China’s gay emperor known for his ‘cut sleeve’ – SupChina


Dong’s power reached dangerous levels. By 2 BC, aged just 22, he was the one making all the decisions, appointed Prime Minister, Supreme Commander of the Army, and the capital’s security chief, to whom “all the officials were presenting their affairs,” according to the Han Shu. Ai would hear no words against him, imprisoning and demoting those who tried to protest Dong’s astronomical rise. When Prime Minister Wang Jia tried to curtail Dong’s rise in 2 BC, Ai made Wang commit suicide.

Dong’s youth among the gray heads stuck out like a sore thumb. According to the Han Shu, a supreme leader (called chanyu) of the Xiongnu, attending a banquet with Han ministers, was so impressed that a man so fresh-faced was capable of reaching such a high standing that he told the translator, “The Grand Secretary [Prime Minister] is young, so he should take the place of a great scholar.” Ai said that although Dong was young, he had earned his place through his wisdom. The chanyu rose to his feet and “congratulated the Han for having a wise minister.”

The favoritism at court and the unrestrained political and purchasing power of the Fu and Dong families had an impact on the country. In 3 BC, the virtuous minister Bào Xuān 鲍宣 sent a memorial to the throne that would come to be known as “Seven Deprivations and Seven Deaths.” It described a world turned on its head, a court that had banished men of virtue and was dominated by lackeys who taxed the common people to the hilt: “The world today calls the unwise as able and the wise as unable.” Ai did not punish Bao, knowing he was a “famous Confucian” (executing him would have been a catastrophic statement), but did nothing until an earthquake the next year seemed to confirm divine displeasure at the immorality of the Han court. Ai dismissed several favorites and attempted reform. But Bao Xuan’s suggestions of curtailing the number of servants and acres of land imperial officials could own was abruptly overruled by imperial favorites.

The source material implies that Ai’s favoritism and homosexuality undid the entire Western Han. Plagued by an unknown illness all the way through his short reign of six years, Ai announced on his deathbed in 1 BC that Dong was to succeed him as emperor. But Dong, without the backing of his powerful lover, was just a paper tiger, snuffed out by the court as soon as Ai breathed his last, he and his wife forced to kill themselves.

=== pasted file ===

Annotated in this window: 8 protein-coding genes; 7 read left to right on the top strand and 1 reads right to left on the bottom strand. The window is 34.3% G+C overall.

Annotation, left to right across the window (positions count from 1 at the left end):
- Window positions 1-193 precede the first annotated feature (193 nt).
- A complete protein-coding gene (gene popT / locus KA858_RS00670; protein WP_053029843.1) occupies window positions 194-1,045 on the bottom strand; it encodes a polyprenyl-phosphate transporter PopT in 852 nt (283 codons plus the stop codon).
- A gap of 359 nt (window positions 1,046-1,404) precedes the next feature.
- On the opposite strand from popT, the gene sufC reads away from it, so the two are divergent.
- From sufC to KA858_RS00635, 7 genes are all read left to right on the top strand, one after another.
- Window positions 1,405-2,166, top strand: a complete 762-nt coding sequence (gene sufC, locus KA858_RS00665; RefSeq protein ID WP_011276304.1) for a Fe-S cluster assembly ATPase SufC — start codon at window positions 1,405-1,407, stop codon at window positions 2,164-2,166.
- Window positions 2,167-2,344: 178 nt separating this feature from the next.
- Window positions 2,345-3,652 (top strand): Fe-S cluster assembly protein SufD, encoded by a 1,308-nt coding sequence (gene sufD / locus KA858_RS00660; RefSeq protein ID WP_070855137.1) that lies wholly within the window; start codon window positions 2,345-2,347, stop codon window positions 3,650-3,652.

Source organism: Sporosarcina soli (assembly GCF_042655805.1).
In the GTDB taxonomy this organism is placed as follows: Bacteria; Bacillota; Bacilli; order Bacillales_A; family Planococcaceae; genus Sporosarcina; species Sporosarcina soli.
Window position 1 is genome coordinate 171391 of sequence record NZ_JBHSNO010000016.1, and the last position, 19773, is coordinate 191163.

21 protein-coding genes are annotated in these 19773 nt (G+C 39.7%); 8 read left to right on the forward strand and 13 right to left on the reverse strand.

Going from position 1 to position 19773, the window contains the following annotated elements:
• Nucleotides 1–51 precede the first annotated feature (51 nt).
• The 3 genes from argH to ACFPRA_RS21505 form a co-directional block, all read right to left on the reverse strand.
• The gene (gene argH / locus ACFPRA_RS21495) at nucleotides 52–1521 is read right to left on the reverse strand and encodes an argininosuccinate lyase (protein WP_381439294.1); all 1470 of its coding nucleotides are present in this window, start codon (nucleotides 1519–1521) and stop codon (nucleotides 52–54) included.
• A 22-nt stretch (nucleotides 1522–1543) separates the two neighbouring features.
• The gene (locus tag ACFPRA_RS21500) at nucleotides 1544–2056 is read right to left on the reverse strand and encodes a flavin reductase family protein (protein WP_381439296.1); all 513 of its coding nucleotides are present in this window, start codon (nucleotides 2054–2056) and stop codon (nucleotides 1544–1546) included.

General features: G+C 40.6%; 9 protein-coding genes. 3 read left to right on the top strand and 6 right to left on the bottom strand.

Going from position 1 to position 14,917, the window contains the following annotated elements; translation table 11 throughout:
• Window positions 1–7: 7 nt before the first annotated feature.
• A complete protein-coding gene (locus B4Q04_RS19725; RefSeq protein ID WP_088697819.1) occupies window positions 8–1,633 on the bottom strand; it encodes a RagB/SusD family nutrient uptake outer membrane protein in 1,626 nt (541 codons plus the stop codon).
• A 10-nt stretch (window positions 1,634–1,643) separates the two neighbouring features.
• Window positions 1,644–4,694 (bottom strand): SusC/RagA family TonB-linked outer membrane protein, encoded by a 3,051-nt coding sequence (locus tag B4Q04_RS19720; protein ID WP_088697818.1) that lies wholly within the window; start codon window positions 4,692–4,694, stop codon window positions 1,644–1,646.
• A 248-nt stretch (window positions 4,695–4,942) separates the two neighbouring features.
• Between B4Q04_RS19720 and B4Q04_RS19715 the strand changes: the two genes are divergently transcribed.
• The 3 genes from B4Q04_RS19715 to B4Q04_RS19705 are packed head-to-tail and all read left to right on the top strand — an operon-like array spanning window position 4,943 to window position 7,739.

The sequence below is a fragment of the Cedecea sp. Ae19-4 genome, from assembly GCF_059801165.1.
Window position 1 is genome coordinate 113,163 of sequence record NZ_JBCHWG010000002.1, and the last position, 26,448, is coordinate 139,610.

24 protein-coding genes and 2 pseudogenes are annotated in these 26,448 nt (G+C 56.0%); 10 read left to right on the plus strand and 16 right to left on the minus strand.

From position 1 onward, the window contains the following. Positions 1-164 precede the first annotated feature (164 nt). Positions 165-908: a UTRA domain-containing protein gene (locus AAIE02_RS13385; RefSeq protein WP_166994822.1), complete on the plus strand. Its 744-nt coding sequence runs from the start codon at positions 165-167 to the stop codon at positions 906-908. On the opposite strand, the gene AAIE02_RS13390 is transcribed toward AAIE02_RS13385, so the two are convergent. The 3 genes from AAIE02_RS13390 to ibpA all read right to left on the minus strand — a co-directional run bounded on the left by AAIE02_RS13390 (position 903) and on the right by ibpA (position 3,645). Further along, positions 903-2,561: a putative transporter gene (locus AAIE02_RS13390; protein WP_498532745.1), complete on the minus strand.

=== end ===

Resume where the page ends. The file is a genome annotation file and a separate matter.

The Cut Sleeve

Ai would have been just another weak ruler at the tail end of one of China’s many dynastic cycles if it hadn’t been for the story of the Cut Sleeve. The kernels of the legend can be found in the Han Shu: Dong Xian “was often in bed with the emperor. When [Ai] wanted to get up, he did not want to move [Dong Xian], but he broke his sleeve and got up. This was the extent of his love and affection” (or maybe it says something about the abundance of splendid silk robes at the Han Emperor’s disposal). Supposedly, after ministers found out about this mark of love — that to avoid waking Dong by moving his arm, Ai cut off his sleeve — this started a fashion trend.

Through the dynasties, one of the most common euphemisms for a homosexual has been “cut sleeve” (断袖 duàn xiù). Ming and Qing dynasty authors would title erotic homosexual stories as “Records of the Cut Sleeve.” Police in Republican Beijing would label homosexual behavior as “predilection of the cut sleeve.” Although the term still occasionally pops up online, it is more an intriguing curio than a challenger to “tongzhi” (“comrade”) as the standard modern euphemism.

It is intriguing how this incompetent emperor, whose passions have been interpreted in the histories as opening the door to court corruption and dynastic crisis, has been remembered for a tale of passion and love. Today in China, as in many places, homosexuality is merely tolerated rather than accepted: gay clubs can remain open, provided they stay out of the public eye. But China’s long history of homosexuality gives hope to many in the LGBTQ community, in a country that only removed the orientation from an official list of “mental illnesses” in 2001. Emperor Ai’s legacy isn’t all doom and destruction.


Chinese Lives is a recurring series.



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